CCC 1259 For catechumens who die before their Baptism, their explicit desire to receive it, together with repentance for their sins, and charity, assures them the salvation that they were not able to receive through the sacrament.

CCC 1260 “Since Christ died for all, and since all men are in fact called to one and the same destiny, which is divine, we must hold that the Holy Spirit offers to all the possibility of being made partakers, in a way known to God, of the Paschal mystery.”[...] Every man who is ignorant of the Gospel of Christ and of his Church, but seeks the truth and does the will of God in accordance with his understanding of it, can be saved. It may be supposed that such persons would have desired Baptism explicitly if they had known its necessity.

Do Christians believe that they have to work for a world where there are no more Buddhist practitioners or followers of Hinduism and Christianity is the only religion? Yes. A Catholic believes that there is only one true religion; and all other religions, although containing stints of truth, may be used by the devil to damn the souls of men. The Catholic also believes in tolerance, and that means that he will put up with other religions, despite their flaws. Something that I believe is much more important for your point of view, is that Catholics firmly believe in the separation of the Church and the State[1]. So a Catholic would never endorse that a state, say a police force, mitigate any kind of religious activity. It should be noted that some religious activity is dangerous, and may be dangerous for society, intervention, in this case, would be endorsed by a Catholic; not for the sake of religious intolerance (i.e. not for the religious activity itself), but for the protection of the weak and vulnerable.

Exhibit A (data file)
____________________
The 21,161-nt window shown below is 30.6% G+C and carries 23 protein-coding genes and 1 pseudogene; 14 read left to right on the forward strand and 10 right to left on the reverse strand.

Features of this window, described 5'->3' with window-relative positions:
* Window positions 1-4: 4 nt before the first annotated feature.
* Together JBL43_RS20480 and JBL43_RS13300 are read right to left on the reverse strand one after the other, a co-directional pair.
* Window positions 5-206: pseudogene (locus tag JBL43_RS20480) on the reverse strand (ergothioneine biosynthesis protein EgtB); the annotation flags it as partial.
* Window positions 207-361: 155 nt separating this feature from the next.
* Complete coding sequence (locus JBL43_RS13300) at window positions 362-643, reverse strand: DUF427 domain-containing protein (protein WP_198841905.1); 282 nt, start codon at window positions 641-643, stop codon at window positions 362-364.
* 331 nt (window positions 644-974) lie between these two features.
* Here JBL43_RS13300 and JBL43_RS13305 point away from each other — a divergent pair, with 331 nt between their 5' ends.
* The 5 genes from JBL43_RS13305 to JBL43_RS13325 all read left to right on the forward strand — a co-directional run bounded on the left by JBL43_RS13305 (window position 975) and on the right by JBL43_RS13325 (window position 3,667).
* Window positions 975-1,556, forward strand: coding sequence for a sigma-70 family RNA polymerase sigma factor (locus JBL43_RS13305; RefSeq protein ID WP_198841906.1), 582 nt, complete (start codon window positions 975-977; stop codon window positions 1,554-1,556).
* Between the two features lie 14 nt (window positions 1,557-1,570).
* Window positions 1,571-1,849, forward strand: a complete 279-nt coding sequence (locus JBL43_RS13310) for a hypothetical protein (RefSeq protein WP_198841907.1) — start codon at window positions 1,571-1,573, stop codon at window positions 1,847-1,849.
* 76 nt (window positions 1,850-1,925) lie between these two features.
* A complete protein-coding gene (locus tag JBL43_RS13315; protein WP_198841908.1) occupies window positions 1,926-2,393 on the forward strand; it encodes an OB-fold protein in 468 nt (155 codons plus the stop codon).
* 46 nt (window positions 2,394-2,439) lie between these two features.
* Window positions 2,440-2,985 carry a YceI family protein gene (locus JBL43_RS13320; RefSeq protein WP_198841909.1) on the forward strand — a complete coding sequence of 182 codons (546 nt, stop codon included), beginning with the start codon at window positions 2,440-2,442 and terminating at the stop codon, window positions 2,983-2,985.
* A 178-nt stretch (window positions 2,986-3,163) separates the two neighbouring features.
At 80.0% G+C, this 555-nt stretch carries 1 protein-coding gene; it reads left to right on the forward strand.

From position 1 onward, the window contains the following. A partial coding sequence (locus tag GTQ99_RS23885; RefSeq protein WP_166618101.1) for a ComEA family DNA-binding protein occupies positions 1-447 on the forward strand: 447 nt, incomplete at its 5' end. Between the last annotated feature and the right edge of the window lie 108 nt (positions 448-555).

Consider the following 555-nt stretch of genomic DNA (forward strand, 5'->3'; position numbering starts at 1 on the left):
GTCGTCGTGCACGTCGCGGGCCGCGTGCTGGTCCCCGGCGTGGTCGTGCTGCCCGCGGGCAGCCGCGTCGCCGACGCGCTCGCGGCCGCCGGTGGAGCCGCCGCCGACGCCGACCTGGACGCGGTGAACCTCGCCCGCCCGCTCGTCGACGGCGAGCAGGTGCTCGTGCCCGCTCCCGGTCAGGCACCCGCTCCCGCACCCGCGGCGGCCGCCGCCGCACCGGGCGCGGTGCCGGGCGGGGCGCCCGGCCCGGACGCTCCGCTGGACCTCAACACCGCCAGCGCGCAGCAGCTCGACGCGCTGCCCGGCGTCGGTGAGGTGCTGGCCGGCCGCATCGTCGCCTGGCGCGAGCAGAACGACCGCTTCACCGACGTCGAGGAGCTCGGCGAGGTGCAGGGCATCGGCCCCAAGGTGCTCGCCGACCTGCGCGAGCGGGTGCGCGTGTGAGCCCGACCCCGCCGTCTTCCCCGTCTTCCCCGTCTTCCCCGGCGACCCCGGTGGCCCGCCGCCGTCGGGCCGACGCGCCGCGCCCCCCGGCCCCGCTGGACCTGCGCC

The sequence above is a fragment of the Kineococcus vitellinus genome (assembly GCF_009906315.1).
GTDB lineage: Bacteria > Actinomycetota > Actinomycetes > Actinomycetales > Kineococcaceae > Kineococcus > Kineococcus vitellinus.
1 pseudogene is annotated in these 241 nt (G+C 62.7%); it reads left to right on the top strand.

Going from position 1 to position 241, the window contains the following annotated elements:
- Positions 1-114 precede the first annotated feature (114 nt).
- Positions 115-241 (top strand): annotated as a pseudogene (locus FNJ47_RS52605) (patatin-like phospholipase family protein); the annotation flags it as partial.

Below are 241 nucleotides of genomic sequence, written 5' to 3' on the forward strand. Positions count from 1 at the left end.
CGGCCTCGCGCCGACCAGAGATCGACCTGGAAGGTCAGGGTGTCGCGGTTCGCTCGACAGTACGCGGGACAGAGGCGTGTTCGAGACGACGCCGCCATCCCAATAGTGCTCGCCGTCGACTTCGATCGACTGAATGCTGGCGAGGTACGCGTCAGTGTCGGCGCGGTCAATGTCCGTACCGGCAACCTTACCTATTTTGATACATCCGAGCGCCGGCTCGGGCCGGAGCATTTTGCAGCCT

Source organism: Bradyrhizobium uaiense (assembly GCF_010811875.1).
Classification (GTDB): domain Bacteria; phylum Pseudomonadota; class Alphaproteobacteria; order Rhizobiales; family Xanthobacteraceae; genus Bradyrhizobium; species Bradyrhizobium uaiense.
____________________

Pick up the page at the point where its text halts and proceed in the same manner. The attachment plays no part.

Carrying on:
Regarding your point on the destruction of cultural heritage, it should be noted that Catholicism doesn't replace culture. It entwines and mingles, exalting the best aspects of a people's cultural practices and elevating them to a new meaning. You might want to take as an example the work of Franciscan friars to not only preserve, but also promote the Navajo culture through the production of English-Navajo dictionaries and books.